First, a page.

For houseguests, make a few breakfast casseroles and quiches you can heat and serve. If you’re pressed for time, swing by a gourmet supermarket and pick up some premade dishes you can keep in the freezer, ready to be heated and served. Buy dessert at a bakery.
#4) Stick with Tried-and-True Recipes
How many times have you read a recipe that sounded so good, you just had to try it — and then discovered it took twice as long as it was supposed to, or it was too salty or just didn’t wow you? Nothing can be more stressful than a failed recipe when you’re trying to feed (and impress) guests. Try out a new recipe ahead of time, even if you make a smaller portion as a trial run. This Paprika-Spiced Velouté Vermouth Chicken serves two, so you can try it out first. Then increase the ingredients to match your number of guests.
#5) Ask for and Accept Help
When guests ask if they can help, let them! Ahead of time, think of things others could do to make things easier for you. You might not trust your aunt to assemble a masterpiece charcuterie board, but she could help prep some ingredients or fill water glasses. You can ask a guest to open the wine, make drinks or pass appetizer platters around. Ask someone to restock the beer cooler or chip bowl. Let a guest wash some dishes or clear plates — but unless it’s a close family member or friend, best to do the after-party clean up yourself.
It may also be a good idea to ask a close friend to come over a little early and greet people at the door, take coats and make introductions if it’s that kind of a party. If one of your guests is an excellent baker, ask them if they’d like to bring the dessert. If houseguests want to help load and unload your dishwasher, let them — even if they don’t do it the way you would, or they put things away in the wrong place.
#6) Lure Guests Out of Your Kitchen If Necessary
OK, this may seem to contradict point #5, but we all know people tend to congregate in the very space where we’re trying to multitask — the heartbeat of any home is usually the kitchen. While it’s nice to have company while you’re putting finishing touches on a meal, having to maneuver around people can be frustrating or even dangerous when we’re walking around with hot pans or (F.N. Sharp) knives – speaking of which, here are some tips for practicing kitchen knife safety.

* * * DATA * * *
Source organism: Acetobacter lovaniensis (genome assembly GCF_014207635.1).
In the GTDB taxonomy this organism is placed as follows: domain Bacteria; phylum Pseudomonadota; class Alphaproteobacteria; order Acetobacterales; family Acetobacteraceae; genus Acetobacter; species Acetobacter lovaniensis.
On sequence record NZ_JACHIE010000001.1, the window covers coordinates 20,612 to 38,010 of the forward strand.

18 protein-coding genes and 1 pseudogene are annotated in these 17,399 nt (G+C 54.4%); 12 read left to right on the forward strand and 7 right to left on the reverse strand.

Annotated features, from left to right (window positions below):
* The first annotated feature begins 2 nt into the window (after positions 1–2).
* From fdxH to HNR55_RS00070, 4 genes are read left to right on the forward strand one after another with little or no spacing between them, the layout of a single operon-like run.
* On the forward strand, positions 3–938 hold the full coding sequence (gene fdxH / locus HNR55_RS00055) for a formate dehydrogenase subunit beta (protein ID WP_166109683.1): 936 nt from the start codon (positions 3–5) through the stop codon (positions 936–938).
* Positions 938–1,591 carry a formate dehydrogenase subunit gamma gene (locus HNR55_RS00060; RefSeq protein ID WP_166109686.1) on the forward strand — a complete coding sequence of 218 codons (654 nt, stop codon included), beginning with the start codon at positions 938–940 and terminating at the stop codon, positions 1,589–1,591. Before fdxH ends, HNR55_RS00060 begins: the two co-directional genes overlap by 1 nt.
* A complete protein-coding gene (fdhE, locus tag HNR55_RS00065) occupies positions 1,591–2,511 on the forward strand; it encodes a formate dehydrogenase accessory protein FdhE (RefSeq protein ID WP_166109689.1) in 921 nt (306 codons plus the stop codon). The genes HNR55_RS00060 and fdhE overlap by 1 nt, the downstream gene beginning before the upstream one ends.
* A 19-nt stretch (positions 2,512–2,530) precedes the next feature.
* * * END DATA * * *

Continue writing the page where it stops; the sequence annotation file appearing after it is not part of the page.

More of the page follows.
The best way is to move out of the kitchen yourself — head into the living room or patio to mingle with guests and they will follow you. This is why tip #3 is so crucial — dishes you can make ahead of time and just quickly assemble or simmer happily away in a slow cooker, like this Coq au Vin recipe, allow you to get out of the kitchen. Another tactic is to put appetizers and drinks in another room, like a bowl of this seriously delicious White Christmas Punch featuring homemade pear liqueur, prosecco, and ice cream. This goes to tip #1 in your planning phase — figure out where and what you can serve to encourage guests to mingle somewhere other than the kitchen.
#7) Make Your Space Feel Warm and Inviting
When you’re dining in a cozy restaurant, would you expect bright lights, jarring music and stark tables? No, you’d expect low lighting (but not so dark you can’t read the menu), mood music and little touches like fresh flowers. Dim the lights a little and play music appropriate to the mood — if it’s a lively party, you’ll want lively music and so on. If your home lacks dimmable lights, turn off bright ones and place candles around (or LED ones if you’re concerned about fire safety). You can also string white twinkle lights along mantles or in other creative ways to increase the lighting and create an inviting ambiance.